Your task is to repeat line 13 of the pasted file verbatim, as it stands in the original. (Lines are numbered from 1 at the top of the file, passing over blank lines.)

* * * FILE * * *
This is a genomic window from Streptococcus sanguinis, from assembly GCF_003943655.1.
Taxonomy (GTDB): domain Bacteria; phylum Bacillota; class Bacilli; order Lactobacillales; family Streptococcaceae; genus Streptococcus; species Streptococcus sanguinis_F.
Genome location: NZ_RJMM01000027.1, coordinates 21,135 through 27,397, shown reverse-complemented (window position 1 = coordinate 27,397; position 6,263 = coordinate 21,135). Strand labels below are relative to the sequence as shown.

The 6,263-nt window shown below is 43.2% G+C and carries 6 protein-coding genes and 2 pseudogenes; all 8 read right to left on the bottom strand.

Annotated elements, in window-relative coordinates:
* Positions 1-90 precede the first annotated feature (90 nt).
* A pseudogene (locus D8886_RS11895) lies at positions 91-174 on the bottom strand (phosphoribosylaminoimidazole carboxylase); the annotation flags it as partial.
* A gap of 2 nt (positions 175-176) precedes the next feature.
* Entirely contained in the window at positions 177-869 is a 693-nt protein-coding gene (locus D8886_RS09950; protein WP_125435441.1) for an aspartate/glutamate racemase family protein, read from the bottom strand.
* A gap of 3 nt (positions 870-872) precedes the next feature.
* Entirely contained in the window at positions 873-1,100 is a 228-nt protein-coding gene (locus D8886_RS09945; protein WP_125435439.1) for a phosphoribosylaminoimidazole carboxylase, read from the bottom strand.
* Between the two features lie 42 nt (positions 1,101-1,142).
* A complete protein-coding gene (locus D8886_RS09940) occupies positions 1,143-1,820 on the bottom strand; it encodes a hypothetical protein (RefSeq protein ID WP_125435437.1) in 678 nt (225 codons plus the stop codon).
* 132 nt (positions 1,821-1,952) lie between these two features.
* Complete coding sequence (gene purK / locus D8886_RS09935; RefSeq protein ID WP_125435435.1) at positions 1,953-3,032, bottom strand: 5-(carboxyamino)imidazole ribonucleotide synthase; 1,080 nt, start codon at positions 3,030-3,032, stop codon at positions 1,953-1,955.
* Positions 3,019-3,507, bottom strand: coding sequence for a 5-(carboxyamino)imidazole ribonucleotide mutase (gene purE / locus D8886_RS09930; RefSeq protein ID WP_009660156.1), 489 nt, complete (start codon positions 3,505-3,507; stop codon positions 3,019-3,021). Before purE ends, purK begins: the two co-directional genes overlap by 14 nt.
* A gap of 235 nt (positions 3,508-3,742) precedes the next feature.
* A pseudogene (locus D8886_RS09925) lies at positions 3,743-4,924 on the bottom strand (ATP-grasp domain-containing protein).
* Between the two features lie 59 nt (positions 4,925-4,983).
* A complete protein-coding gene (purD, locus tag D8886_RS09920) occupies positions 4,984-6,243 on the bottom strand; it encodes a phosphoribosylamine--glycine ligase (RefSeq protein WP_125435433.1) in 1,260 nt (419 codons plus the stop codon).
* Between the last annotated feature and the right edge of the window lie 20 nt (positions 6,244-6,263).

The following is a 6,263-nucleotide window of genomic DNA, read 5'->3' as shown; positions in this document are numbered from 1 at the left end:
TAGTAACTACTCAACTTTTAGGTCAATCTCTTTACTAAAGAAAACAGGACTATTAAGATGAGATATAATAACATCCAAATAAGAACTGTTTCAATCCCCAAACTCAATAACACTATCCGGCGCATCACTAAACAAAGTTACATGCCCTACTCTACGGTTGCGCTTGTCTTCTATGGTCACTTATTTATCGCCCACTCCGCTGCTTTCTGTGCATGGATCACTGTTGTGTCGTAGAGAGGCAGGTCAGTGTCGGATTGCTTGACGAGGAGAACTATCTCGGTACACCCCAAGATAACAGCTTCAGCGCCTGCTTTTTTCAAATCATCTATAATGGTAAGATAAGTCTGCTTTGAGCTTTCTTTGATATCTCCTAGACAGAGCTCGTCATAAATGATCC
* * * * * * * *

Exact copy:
* A complete protein-coding gene (locus D8886_RS09940) occupies positions 1,143-1,820 on the bottom strand; it encodes a hypothetical protein (RefSeq protein ID WP_125435437.1) in 678 nt (225 codons plus the stop codon).